December 7, 2022

Volume XII, Number 341


December 06, 2022

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December 05, 2022

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OOPS! And Other Takeaways from the First Draft of CPRA Regulations

In an unexpected move, the California Privacy Protection Agency (the “Agency”) issued draft regulations (“Regs”) mandated by the California Privacy Rights Act (“CPRA”), on Friday May 27 (a day before the Memorial Day weekend, and a day after a public stakeholder meeting in which it gave no indication that the Regs would be issued the next day). The Agency has placed consideration of the draft Regs on its Board’s June 8 meeting agenda. If approved, they will then be subject to public comments, which must be considered before the Regs can be finalized.

The Regs contain detailed guidance regarding many highly-anticipated topics, such as:

  • Global Privacy Control requirements—or the “Opt-Out Preference Signal” ( “OOPS”) under the Regs—but unfortunately no technical specifications with respect to implementation of the OOPS. The Agency interprets the CPRA to make the opt-out link optional if OOPS are “frictionlessly” implemented, but not to make honoring OOPs optional if an opt-out link is provided.

  • General principles regarding the handling of consumer requests.

  • Detailed requirements regarding implementation of the rights to access, delete, correction, limit (the use of my sensitive information), and do not sell / do not share.

  • Notices to consumers, including special notice requirements for job applicants, employees and contractors.

  • Financial incentive notice requirements are relaxed.

  • Service provider, contractor, and third party agreements and obligations.

  • Complaint and enforcement procedures.

While the Regs leave various hot-button issues for a later draft (like automated decision-making, profiling, cybersecurity audits, and risk assessments), they certainly provide detailed guidance on the issues addressed. Even so, implementation will present many challenges for businesses, service providers, contractors, and even third-parties. As a result, we can expect spirited debate and comment from industry and consumer protection groups alike before the draft Regs are finalized.

© Copyright 2022 Squire Patton Boggs (US) LLPNational Law Review, Volume XII, Number 154

About this Author

Alan L. Friel Data Privacy & Cybersecurity Attorney Squire Patton Boggs Los Angeles, CA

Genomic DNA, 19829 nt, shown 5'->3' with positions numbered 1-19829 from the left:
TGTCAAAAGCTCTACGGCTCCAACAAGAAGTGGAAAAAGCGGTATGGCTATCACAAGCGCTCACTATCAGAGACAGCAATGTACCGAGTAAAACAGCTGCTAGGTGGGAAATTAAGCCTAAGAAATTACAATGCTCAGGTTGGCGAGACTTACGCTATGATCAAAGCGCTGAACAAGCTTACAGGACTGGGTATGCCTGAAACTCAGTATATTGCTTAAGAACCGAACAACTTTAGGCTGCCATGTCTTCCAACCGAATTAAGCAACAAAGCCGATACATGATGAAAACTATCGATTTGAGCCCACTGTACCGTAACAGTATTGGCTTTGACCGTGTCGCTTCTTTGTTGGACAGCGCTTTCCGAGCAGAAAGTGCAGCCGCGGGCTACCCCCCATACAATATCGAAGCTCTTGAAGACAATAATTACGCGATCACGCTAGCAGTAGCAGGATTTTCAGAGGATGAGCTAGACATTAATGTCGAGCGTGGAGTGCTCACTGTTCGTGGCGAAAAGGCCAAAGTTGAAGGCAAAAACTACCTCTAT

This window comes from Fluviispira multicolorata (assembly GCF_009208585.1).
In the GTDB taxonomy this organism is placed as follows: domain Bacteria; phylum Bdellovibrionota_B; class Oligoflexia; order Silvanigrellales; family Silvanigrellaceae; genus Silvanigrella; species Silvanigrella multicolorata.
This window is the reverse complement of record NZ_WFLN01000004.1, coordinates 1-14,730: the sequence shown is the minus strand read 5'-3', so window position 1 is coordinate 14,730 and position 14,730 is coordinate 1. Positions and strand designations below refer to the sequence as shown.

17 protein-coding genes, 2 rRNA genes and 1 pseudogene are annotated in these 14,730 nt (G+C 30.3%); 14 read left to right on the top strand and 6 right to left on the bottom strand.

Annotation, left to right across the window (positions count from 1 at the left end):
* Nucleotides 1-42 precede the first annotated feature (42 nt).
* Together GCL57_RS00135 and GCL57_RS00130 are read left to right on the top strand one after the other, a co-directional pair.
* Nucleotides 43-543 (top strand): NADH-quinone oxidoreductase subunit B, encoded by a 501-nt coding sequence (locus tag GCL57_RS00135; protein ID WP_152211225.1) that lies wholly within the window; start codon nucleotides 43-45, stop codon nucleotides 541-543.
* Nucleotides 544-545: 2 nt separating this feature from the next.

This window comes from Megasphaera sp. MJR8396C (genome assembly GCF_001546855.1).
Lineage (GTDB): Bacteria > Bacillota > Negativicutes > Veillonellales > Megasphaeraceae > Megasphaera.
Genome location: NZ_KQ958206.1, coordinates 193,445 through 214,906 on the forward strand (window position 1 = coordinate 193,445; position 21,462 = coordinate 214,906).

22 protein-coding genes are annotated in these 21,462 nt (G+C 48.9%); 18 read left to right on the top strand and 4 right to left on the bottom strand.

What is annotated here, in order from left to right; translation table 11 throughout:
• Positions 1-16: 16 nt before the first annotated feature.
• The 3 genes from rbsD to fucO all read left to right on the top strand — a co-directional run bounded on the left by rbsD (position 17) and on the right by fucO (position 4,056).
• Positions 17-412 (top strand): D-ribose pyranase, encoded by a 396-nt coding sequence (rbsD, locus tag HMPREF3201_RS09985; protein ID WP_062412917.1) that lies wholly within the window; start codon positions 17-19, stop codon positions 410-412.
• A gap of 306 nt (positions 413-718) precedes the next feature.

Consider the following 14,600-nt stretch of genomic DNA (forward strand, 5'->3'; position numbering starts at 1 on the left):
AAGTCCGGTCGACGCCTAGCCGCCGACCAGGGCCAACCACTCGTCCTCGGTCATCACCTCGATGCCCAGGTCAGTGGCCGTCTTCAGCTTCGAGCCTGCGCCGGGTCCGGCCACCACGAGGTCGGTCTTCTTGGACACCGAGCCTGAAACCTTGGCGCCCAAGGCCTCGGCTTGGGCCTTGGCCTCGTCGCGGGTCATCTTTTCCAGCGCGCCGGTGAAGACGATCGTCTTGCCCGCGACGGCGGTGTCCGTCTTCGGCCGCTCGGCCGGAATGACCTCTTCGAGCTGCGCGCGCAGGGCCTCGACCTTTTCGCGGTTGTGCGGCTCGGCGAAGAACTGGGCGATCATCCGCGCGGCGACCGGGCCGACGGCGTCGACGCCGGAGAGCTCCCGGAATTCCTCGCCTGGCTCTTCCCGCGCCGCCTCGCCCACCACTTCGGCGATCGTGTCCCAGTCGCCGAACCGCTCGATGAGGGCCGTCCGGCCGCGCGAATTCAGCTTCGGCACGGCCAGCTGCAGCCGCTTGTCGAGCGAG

Alan Friel is the deputy chair of the firm’s Data Privacy & Cybersecurity Practice.

Alan is a thought leader in digital media, intellectual property, and privacy and consumer protection law, with three decades of relevant experience to address the intersection of law and technology.

Prior to joining the firm, Alan was a partner at a US law firm, where he led the US Consumer Privacy practice (in which he counseled clients on compliance with the California Consumer Privacy Act (CCPA) and other data privacy regimes), and the retail, restaurant and e-commerce industry...

Kyle R. Fath Cybersecurity Attorney Squire Patton Boggs New York Los Angeles
Of Counsel

Kyle Fath is counsel in the Data Privacy & Cybersecurity Practice. He offers clients a unique blend of deep experience in counselling companies through compliance with data privacy laws, drafting and negotiating technology agreements, and advising on the privacy, IT, and IP implications of mergers & acquisitions and other corporate transactions. His practice has a particular focus on the the ingestion and sharing of data by way of strategic data transactions, data brokers, and vendor relationships, the implications of digital advertising (as companies look toward...

Of Counsel

Shea Leitch is Of Counsel for Squire Patton Boggs' Washington D.C. office. For close to 10 years, Shea Leitch has served as a trusted advisor to multinational companies who rely on her to provide timely and practical advice as they build and adapt their global privacy and security programs. A Certified Information Privacy Professional (CIPP/US, E), Shea’s in-depth knowledge of privacy and data security issues makes her a sought-after counselor to companies in various sectors, including the social media, advertising, retail and automotive sectors.